Friday, February 21, 2020

A Birding Break, Part 2


Boy, what a change from the day before! L  The cold front came through with a vengeance, and thankfully we weren’t heading to a destination that involved a lot of hiking!  We headed west towards Starr County, and while the first planned stop was Salineño, it was actually misting by the time we got to the turnoff, so I decided to take us down the Chapeño Road where 15 Red-billed Pigeons had been reported the day before!  We crawled along the road going in just to make sure we didn’t miss any good thornscrub birds, but it was so windy that what did chirp just didn’t wanna come out (although a Caracara seemed to enjoy being blown around)!  We got to the bend in the road and saw a couple of other vehicles at the other end, which prompted the story of the owner of El Rio RV Park warning us (on a previous trip) not to go down to the boat ramp because there was some “activity” going on! L  Turned out to be other birders, who hadn’t seen hide nor feather of the pigeons, so we also turned around at the end, only to see the whole crowd in one of the vehicles pile out ahead of us and get their scope on something!  I immediately pulled up behind them and jumped out, asking the leader, “Did you find one?” to which he replied, “Oh, no – we’re from Seattle and this is our first day here, and everything’s new!”  (Turns out they had the scope on a Golden-fronted Woodpecker at the top of a pole… J) 

So since it had obviously stopped misting we headed back to Salineño, seeing a Javelina cross the road but dive into the scrub before Jan could get a picture (and wonder out loud if we’d ever see any more…).  Since Jan’s main interest was photography, we went straight to the feeders and spent about an hour there all bundled up – Lyn was a trooper, as it was freezing cold (especially when a gust went through, turning up little mini vortexes in the dust)!  But the feeders were going bonkers with the regulars:  Kiskadees were making repeated strafing runs at the peanut butter mixture, and we didn’t have to wait at all for Green Jays, Cardinals, Black-crested Titmice, and Altamira Orioles!  I was glad to see the Olive Sparrow come in, as Jan had missed that one the day before, and the Long-billed Thrasher also gave fleeting views.  Chachalacas kept to the back this time, along with hordes of redwings and grackles (there weren’t as many doves as usual, either).  The Ruby-crowned Kinglet was back (Mike confirmed that this was the first winter they had braved coming to the feeders), along with several Orange-crowned Warblers and a brief visit by a Bewick’s Wren.  Thankfully the male Ladder-backed Woodpecker put on a good show (another one we kept missing yesterday), and the Golden-fronted showed once or twice.  The Audubon’s Oriole hadn’t shown by the time my timer went off, but Jan was cold enough that he wanted to walk the trail to warm up, so down we went!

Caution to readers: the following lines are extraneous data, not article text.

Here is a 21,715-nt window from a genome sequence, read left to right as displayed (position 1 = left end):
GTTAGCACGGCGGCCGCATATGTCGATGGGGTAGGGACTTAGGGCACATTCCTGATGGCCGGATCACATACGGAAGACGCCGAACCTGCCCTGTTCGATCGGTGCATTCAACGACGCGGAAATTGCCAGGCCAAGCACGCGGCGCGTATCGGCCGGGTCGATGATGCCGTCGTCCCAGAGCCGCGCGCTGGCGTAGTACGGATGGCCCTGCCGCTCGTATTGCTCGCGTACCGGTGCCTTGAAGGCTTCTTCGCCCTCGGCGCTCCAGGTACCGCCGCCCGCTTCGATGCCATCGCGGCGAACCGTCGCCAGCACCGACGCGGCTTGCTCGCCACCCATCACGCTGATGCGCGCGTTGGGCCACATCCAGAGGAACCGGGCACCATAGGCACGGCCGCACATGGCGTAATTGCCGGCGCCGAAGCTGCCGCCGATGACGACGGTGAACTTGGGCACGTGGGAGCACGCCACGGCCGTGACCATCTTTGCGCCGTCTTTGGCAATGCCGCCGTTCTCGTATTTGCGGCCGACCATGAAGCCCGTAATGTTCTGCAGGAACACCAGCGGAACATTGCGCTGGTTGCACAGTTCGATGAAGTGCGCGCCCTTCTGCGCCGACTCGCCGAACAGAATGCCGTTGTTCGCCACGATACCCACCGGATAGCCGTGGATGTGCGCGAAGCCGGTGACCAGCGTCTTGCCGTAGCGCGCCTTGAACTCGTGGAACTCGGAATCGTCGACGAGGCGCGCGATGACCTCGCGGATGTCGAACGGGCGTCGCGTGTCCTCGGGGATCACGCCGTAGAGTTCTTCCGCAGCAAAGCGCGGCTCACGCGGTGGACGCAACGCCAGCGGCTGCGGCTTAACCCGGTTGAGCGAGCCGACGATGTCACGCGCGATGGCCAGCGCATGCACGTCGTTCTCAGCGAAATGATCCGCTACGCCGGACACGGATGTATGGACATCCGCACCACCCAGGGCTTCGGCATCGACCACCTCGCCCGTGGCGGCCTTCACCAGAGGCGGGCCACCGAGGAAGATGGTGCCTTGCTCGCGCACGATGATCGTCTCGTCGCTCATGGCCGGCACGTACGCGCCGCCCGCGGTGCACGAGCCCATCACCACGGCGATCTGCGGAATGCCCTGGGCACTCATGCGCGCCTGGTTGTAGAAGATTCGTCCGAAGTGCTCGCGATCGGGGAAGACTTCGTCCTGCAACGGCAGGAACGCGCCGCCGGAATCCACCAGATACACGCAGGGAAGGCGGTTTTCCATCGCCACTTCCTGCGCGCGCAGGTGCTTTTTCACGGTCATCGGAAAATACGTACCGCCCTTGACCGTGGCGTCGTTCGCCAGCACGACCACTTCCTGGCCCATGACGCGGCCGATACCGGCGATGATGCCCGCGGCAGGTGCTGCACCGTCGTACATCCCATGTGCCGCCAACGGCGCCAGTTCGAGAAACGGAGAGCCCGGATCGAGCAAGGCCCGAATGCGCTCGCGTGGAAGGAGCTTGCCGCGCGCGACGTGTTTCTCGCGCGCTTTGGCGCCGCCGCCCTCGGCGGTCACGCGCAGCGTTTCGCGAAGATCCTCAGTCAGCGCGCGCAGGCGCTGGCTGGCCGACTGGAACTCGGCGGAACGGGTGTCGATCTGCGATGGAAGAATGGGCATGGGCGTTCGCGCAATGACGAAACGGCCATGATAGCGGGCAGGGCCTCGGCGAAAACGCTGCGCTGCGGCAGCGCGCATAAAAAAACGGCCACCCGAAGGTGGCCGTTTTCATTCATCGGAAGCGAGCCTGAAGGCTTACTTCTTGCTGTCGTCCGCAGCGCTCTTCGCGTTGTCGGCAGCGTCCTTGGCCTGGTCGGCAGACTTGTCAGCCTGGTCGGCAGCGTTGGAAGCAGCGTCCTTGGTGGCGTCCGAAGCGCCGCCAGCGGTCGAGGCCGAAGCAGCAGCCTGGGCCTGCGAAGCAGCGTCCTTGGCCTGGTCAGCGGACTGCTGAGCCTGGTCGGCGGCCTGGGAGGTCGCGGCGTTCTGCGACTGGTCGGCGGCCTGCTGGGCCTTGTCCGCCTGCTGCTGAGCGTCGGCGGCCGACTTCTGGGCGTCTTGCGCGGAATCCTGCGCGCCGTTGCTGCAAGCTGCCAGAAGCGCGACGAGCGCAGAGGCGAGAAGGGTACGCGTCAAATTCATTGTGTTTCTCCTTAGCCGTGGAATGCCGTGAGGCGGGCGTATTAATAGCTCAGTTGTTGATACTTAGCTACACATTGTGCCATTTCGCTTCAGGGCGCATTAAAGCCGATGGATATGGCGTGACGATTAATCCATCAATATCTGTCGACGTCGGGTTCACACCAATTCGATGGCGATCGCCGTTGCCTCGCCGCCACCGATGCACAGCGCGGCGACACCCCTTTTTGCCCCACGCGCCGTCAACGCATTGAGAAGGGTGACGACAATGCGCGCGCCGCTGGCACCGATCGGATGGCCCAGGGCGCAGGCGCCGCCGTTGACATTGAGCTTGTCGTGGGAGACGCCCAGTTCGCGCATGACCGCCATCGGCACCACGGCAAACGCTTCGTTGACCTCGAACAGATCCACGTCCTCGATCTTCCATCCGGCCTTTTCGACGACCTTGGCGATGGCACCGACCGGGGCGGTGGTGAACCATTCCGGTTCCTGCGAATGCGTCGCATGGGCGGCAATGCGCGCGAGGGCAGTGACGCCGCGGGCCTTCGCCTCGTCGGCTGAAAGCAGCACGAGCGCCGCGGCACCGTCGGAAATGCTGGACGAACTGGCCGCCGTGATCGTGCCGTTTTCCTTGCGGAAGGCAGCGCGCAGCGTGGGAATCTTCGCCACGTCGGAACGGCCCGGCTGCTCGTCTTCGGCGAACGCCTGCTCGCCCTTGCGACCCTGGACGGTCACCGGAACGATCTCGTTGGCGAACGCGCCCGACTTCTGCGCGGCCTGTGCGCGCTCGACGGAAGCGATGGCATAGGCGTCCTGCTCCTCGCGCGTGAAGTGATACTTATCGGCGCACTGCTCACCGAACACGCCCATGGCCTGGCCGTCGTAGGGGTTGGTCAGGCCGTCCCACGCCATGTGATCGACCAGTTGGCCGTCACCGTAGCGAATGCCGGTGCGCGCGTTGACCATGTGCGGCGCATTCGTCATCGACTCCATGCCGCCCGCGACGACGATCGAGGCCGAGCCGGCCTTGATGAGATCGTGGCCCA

Orange-crowned Warbler

Altamira Oriole

"What're YOU lookin' at?!"


Great Kiskadee

Bewick's Wren

Red-winged Blackbirds

Olive Sparrow

House Sparrow

Green Jay

And exercise was about all we got, as the trail was pretty birdless!  Mike had told us where he had seen Barn Owls, so Jan was interested in taking a look; we scrambled up the hill and towards the area he described, but we didn’t see any owls (I didn’t really expect to, as another gentleman had gone up earlier and come back empty), but we did see an Osprey with breakfast on the way back!  A flyby Double-crested Cormorant was the only other bird we added until we got back to the car, when suddenly I heard the sad whistle and Scrub Jay-like shack of the Audubon’s!  Turns out there were four of them in the tree right overhead, but very uncooperative for pictures, so we decided to head back up to the feeders in hopes that that’s where they were headed!

Lyn and Jan at the cul-de-sac


Jan shooting the Osprey

Chatting with other birders